Employment Legislation

Considering Redundancy: What is the Process?

Legislation

Considering Redundancy: What is the Process?

Due Date

1 July 2020

Summary

Redundancy is the termination of employment due to the work an individual does ceasing (e.g. due to a business closure) or diminishing significantly. It should be used as a last resort, bearing in mind the initial costs and when businesses may return to growth.

Key considerations before making staff redundant

  • Consultation: If you need to consider redundancies and have placed your workforce, or the relevant section of it, ‘at risk’ of redundancy, you will need to consult individually and collectively with your workforce. The aim of consultation is to avoid any/all redundancies.
  • Collective redundancies: There are special rules that apply to collective redundancies where 20 or more roles are affected. Not following these rules can have significant financial implications. It’s important to remember that employees are redundant at the end of the process, not before you have consulted with them about ways to avoid or minimise job losses.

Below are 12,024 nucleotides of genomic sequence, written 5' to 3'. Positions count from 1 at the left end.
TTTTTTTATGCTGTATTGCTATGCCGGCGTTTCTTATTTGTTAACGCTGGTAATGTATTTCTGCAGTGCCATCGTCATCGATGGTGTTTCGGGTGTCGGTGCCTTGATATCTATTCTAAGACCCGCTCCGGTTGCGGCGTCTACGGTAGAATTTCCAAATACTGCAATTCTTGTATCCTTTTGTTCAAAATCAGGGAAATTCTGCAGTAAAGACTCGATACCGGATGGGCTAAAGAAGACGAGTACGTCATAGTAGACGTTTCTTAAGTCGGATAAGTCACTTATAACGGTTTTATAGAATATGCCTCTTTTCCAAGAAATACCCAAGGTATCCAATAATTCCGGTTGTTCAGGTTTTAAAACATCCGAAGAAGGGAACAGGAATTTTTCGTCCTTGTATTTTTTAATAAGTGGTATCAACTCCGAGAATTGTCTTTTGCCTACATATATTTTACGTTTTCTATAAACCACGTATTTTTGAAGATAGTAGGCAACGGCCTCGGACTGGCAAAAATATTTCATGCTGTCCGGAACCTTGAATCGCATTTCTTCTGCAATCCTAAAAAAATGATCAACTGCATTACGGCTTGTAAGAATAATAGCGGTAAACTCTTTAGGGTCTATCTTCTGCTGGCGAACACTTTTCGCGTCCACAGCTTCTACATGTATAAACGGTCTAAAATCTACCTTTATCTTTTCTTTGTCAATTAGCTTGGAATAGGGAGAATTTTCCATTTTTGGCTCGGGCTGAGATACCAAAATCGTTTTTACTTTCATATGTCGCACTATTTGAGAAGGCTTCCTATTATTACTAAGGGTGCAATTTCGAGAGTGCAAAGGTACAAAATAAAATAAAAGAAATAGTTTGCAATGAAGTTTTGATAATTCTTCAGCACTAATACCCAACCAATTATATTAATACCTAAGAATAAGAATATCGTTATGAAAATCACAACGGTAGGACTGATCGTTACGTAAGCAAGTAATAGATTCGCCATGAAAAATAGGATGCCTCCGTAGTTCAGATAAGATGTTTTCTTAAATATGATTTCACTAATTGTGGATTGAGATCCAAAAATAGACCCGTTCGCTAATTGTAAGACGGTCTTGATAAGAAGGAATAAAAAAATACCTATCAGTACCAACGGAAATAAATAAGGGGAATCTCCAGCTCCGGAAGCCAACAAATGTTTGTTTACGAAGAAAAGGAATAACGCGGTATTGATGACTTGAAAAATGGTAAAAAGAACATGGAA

• Evaluating the work: The key thing to focus on is the work, not the individual. It may seem obvious to you whose job is ending, but it’s vital to step back and consider the remaining work and the skills across your workforce before making any decisions. If people are doing similar work and you need fewer of them, then you may have to ‘pool’ them in order to choose between them. Through consultation you must agree a fair way of evaluating the work and everyone’s skills in order to reach a decision on who is selected for redundancy.
  • Redundancy pay: Employees with more than two years’ service are entitled to statutory redundancy pay, you may also have contractual redundancy pay to consider.
  • Alternatives to redundancy: Alternatives to redundancy are imposing holidays with notice, reducing hours, agreeing pay reductions, reorganising the work, adapting your business model (i.e. hotels offering NHS workers rooms at zero/very low cost), laying off workers, or putting them on short-time working. (Note that this requires a contractual right in the Contract of Employment and/or Employee Handbook).
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